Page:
Sept. 3 (UPI) -- Huntington Ingalls Industries' Newport News Shipbuilding division announced the Virginia-class submarine has successfully completed initial sea trials last week.
The nuclear-powered fact attack submarine, built for anti-submarine and anti-surface operations, spent three days at sea proving its system capabilities, the company said in a statement on Saturday.
The vessel submerged for the first time and performed high-speed maneuvers on the surface and underwater, according to HII.
"Delaware performed well during sea trials, which is a testament to the skill and craftmanship of the incredible team of shipbuilders who are working to uphold our high standards of quality," said Dave Bolcar, Newport News' vice president of submarine construction. "We look forward to continuing our testing program to deliver the submarine to the U.S. Navy later this year."
The Delaware will be the ninth Virginia-class submarine delivered by Newport News to the Navy.
Before the submarine is delivered, it is set to also go through a round of acceptance trials.
Virginia-class submarines are 7,800 tons and 377 feet in length with a beam of 34 feet, according to the U.S. Navy. They operate at more than 25 knots submerged with a crew of 132, 15 officers and 117 personnel, and armament of torpedoes and tomahawk cruise missiles, capable of mine-laying operations.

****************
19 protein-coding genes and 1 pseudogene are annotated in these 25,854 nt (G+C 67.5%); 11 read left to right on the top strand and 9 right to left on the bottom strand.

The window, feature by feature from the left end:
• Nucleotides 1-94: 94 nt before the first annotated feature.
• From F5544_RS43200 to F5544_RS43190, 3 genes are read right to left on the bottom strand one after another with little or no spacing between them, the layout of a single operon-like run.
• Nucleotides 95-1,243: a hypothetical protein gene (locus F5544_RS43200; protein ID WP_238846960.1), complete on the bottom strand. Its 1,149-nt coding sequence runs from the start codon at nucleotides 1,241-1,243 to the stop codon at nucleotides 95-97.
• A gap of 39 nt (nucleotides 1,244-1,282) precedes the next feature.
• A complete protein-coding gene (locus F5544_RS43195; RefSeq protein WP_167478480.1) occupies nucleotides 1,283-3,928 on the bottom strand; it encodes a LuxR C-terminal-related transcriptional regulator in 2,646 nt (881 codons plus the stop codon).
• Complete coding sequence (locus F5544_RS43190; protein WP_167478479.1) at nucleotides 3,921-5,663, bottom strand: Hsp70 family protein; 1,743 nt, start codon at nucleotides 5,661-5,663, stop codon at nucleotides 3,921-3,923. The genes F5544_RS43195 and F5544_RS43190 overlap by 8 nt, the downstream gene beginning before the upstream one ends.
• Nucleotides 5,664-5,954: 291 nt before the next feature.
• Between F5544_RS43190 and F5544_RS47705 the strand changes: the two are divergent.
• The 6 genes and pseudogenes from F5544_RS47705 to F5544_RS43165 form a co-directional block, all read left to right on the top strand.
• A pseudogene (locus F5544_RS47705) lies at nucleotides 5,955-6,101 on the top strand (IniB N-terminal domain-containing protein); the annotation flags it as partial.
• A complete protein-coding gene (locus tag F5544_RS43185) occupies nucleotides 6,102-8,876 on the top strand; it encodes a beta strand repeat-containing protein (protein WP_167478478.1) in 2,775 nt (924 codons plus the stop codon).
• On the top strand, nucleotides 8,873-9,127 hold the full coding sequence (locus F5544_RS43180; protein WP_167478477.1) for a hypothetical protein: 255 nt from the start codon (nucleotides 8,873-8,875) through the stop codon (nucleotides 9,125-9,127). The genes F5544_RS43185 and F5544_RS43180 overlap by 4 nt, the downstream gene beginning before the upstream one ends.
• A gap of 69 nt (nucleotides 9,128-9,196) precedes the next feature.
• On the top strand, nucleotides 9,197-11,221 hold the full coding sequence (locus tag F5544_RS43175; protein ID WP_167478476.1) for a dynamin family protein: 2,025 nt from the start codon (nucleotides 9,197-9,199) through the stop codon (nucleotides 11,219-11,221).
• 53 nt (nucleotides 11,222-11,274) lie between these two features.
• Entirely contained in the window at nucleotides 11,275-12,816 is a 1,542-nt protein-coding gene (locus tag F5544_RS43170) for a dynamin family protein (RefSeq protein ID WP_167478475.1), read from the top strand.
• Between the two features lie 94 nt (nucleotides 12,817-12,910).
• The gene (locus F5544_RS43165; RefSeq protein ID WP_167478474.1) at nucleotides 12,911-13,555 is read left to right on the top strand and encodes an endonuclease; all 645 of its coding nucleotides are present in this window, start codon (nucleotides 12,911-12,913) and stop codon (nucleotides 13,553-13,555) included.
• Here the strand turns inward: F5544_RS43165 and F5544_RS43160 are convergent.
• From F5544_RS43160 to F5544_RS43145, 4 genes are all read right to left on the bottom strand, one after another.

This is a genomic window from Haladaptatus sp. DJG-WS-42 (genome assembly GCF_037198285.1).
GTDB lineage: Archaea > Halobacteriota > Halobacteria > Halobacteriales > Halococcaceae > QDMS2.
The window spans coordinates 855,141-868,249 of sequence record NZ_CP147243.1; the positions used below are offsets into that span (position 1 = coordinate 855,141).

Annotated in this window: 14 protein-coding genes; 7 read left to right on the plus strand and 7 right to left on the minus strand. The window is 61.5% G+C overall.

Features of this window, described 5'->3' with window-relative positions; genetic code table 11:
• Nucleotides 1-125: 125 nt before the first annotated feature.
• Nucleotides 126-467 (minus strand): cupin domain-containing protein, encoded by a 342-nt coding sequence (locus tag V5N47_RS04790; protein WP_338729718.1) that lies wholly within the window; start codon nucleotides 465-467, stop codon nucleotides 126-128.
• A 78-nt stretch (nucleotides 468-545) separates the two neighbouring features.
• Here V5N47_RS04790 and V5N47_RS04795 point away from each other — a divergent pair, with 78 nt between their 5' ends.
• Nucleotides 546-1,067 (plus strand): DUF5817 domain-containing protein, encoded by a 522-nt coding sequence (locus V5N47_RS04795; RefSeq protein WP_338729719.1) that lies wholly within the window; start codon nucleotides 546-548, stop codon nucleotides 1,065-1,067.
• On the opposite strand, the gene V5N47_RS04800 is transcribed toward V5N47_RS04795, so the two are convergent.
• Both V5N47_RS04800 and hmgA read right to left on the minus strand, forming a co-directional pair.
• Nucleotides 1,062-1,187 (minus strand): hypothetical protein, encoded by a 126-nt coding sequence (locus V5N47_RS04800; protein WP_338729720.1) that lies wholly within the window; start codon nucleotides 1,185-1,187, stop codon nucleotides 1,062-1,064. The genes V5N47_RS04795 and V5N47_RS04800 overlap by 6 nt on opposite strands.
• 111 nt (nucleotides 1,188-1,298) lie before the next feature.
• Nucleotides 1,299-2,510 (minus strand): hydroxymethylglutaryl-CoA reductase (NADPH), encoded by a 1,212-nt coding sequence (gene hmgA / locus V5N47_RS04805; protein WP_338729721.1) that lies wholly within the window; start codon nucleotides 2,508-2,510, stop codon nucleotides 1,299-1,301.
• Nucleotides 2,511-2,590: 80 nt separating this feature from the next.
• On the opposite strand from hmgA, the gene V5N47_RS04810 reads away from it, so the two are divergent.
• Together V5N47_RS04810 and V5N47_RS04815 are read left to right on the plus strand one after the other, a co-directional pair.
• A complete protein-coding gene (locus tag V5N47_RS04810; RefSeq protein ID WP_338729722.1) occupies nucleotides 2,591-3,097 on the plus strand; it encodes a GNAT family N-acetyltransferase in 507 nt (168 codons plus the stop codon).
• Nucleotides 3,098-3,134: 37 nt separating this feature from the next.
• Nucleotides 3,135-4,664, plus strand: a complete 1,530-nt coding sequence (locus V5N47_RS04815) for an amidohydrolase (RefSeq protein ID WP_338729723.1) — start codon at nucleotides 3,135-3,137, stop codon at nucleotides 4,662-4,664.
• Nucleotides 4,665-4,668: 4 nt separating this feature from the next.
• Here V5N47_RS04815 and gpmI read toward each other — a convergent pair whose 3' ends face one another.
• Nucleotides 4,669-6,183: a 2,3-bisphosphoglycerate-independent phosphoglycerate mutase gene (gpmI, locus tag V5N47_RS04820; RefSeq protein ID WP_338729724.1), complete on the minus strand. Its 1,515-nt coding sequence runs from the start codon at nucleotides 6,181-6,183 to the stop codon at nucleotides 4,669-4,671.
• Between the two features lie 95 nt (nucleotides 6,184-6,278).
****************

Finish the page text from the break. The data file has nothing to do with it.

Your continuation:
The Delaware is the 18th Virginia-class submarine built in a teaming agreement with General Dynamics Electric Boat.
The submarine was launched into the James River two months later after an elaborate car system moved it into a floating dry dock.
In July, Delaware's crew had its first meal aboard the vessel, another significant step toward its delivery to the Navy.
More than 10,000 shipbuilders from Newport News and General Dynamics Electric Boat, along with 5,000 suppliers, have participated in Delaware's construction since work began in September 2013.